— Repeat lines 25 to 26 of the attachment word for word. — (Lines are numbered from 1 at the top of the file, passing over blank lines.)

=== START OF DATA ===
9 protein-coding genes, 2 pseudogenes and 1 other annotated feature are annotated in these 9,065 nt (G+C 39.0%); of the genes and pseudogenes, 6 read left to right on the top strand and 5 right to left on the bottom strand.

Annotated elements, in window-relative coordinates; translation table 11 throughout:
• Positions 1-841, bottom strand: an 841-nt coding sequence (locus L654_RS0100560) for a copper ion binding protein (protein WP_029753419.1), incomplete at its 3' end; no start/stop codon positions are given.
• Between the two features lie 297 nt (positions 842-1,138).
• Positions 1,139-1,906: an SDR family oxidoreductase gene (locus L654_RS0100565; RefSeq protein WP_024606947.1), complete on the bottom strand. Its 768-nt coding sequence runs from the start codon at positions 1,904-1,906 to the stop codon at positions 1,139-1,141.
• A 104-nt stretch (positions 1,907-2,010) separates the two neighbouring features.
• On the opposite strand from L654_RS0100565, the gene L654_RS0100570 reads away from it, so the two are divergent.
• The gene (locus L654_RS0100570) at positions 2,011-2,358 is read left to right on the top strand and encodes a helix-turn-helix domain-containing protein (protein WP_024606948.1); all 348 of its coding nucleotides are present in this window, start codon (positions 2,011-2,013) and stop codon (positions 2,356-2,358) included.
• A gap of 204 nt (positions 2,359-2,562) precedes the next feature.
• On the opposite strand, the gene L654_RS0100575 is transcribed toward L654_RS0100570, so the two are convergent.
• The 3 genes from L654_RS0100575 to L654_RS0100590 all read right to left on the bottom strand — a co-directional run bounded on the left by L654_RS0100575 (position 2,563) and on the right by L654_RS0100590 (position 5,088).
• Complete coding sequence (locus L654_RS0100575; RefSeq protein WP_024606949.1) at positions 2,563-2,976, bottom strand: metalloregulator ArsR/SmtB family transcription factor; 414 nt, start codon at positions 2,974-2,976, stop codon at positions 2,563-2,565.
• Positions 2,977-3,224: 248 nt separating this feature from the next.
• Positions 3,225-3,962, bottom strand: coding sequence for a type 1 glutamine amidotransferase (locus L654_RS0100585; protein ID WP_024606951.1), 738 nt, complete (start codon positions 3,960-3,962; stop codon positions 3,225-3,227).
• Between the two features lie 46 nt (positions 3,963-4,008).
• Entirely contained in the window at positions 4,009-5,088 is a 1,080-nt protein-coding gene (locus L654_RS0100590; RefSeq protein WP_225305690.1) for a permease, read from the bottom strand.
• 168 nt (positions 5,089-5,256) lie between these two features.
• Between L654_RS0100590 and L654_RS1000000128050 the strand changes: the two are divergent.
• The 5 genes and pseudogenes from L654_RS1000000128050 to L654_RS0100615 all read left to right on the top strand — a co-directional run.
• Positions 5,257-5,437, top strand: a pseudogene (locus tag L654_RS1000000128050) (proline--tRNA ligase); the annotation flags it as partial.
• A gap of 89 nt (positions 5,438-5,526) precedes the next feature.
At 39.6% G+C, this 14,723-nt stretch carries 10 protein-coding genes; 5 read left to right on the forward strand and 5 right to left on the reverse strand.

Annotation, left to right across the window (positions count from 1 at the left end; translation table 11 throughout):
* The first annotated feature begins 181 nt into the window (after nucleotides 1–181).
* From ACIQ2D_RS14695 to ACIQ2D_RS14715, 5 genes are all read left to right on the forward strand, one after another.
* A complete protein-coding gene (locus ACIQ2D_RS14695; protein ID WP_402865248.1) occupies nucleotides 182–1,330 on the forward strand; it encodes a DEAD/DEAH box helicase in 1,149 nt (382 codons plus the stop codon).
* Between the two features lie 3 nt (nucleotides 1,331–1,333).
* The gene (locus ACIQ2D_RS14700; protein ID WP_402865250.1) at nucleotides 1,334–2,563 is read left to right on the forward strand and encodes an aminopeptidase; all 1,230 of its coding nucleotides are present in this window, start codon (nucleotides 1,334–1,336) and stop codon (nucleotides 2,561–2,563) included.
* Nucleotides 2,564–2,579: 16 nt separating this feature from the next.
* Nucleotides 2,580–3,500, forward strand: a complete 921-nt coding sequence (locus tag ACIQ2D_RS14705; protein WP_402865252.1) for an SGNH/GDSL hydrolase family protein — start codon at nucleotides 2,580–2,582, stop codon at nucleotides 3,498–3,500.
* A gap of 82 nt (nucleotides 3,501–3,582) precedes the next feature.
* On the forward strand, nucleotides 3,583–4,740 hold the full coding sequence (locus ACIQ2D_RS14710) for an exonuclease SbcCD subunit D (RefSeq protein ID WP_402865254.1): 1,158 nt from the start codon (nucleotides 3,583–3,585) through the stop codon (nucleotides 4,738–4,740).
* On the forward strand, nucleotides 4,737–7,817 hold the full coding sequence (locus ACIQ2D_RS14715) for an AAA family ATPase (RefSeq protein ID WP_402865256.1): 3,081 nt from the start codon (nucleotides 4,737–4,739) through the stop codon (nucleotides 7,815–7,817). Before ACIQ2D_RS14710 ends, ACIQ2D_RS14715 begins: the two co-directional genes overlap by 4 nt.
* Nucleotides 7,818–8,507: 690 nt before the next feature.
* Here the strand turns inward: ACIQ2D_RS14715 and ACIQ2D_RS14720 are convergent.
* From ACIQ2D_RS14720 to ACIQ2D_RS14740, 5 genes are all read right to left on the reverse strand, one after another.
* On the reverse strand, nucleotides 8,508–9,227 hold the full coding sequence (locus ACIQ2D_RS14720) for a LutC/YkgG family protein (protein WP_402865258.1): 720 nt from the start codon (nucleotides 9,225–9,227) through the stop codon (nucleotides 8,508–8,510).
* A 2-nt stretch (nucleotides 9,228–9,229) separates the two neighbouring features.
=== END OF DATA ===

* From ACIQ2D_RS14695 to ACIQ2D_RS14715, 5 genes are all read left to right on the forward strand, one after another.
* A complete protein-coding gene (locus ACIQ2D_RS14695; protein ID WP_402865248.1) occupies nucleotides 182–1,330 on the forward strand; it encodes a DEAD/DEAH box helicase in 1,149 nt (382 codons plus the stop codon).